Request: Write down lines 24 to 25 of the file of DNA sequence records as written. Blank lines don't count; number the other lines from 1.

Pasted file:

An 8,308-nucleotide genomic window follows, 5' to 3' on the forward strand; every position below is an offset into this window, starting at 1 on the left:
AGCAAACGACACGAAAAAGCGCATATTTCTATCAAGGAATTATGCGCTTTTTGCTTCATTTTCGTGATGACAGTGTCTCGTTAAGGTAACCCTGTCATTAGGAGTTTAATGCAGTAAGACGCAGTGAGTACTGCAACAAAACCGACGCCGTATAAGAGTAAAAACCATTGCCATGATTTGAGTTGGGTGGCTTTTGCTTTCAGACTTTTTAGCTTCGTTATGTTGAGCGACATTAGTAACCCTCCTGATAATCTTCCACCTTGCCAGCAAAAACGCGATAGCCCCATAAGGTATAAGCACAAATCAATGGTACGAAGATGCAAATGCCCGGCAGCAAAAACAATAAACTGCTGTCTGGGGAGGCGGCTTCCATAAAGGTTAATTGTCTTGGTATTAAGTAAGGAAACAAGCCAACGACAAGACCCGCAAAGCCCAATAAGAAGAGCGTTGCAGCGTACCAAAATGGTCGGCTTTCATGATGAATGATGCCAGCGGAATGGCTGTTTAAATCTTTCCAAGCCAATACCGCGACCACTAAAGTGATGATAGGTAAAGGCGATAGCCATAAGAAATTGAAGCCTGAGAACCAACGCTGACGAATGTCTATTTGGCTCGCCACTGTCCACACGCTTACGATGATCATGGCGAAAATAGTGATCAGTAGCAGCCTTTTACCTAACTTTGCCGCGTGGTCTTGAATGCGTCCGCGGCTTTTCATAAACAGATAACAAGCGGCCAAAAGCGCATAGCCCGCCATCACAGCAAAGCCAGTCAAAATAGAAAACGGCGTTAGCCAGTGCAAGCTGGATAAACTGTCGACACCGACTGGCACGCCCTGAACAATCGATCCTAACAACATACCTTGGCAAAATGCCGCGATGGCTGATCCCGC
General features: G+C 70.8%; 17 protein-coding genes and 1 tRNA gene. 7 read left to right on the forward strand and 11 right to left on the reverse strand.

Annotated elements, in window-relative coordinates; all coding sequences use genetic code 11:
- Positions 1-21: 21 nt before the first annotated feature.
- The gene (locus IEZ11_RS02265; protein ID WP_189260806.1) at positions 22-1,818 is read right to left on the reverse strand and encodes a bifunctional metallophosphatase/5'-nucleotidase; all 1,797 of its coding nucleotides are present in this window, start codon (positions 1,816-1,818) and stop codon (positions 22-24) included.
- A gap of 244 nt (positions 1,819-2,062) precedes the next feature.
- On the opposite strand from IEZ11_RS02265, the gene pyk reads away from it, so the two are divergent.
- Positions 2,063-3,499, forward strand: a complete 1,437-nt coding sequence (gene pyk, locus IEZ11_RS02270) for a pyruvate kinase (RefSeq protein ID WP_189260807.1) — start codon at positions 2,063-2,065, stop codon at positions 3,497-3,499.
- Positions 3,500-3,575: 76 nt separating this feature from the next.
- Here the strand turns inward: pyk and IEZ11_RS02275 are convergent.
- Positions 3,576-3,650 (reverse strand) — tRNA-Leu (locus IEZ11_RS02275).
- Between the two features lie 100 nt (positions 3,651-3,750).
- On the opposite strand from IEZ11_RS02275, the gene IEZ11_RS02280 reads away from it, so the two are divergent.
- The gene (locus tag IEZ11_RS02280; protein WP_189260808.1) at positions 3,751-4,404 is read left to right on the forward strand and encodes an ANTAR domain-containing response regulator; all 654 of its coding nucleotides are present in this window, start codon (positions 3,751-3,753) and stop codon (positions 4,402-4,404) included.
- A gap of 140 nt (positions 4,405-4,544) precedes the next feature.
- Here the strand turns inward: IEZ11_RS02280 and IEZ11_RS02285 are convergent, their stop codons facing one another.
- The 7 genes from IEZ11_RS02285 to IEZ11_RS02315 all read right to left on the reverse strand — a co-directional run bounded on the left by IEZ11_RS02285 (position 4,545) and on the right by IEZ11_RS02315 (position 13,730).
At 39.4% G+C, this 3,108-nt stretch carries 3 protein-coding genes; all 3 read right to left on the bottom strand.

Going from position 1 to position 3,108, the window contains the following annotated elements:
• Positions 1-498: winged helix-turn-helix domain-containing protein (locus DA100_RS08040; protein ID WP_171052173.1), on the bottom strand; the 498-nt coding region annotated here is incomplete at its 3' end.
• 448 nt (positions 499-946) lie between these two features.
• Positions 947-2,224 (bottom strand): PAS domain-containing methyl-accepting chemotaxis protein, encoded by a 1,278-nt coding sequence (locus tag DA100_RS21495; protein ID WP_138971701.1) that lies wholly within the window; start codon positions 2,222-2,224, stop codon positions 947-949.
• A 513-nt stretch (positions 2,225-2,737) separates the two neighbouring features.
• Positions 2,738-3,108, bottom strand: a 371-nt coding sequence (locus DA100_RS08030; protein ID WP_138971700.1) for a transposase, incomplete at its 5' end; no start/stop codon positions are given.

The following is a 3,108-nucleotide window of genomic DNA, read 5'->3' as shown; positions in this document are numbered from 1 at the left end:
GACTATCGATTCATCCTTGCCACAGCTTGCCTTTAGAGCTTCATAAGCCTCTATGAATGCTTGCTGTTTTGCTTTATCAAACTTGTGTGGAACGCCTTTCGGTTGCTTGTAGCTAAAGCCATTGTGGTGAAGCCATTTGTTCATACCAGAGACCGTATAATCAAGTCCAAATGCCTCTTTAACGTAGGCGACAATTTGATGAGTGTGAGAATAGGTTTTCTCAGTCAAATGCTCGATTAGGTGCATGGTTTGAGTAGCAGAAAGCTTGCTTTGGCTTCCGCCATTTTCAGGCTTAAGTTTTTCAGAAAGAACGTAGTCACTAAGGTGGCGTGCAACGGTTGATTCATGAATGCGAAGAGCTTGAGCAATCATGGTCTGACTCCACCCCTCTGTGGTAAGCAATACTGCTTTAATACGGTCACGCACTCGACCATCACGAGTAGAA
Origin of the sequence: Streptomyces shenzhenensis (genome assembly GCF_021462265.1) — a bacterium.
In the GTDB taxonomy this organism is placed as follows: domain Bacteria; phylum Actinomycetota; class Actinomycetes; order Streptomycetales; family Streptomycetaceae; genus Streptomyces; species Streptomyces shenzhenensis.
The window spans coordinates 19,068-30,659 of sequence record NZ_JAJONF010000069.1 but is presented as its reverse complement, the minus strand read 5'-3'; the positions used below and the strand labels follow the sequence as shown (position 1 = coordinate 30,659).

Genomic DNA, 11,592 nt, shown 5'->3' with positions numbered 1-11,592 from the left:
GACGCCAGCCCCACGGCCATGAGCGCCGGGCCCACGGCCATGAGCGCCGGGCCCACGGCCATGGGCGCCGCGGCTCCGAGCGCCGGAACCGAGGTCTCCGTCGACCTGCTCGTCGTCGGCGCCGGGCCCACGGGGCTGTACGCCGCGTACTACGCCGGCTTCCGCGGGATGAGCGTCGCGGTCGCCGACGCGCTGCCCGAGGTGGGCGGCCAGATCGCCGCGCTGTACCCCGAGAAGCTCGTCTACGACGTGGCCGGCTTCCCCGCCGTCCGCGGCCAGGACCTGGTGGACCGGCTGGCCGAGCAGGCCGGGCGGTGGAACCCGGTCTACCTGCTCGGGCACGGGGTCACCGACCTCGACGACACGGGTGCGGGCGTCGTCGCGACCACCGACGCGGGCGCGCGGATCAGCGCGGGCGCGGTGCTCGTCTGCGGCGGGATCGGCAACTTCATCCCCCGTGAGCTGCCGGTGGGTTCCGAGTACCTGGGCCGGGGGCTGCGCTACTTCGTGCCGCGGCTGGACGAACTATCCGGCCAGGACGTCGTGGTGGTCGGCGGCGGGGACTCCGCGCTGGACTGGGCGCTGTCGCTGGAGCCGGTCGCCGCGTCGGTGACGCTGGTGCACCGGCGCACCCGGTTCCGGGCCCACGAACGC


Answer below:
• A 513-nt stretch (positions 2,225-2,737) separates the two neighbouring features.
• Positions 2,738-3,108, bottom strand: a 371-nt coding sequence (locus DA100_RS08030; protein ID WP_138971700.1) for a transposase, incomplete at its 5' end; no start/stop codon positions are given.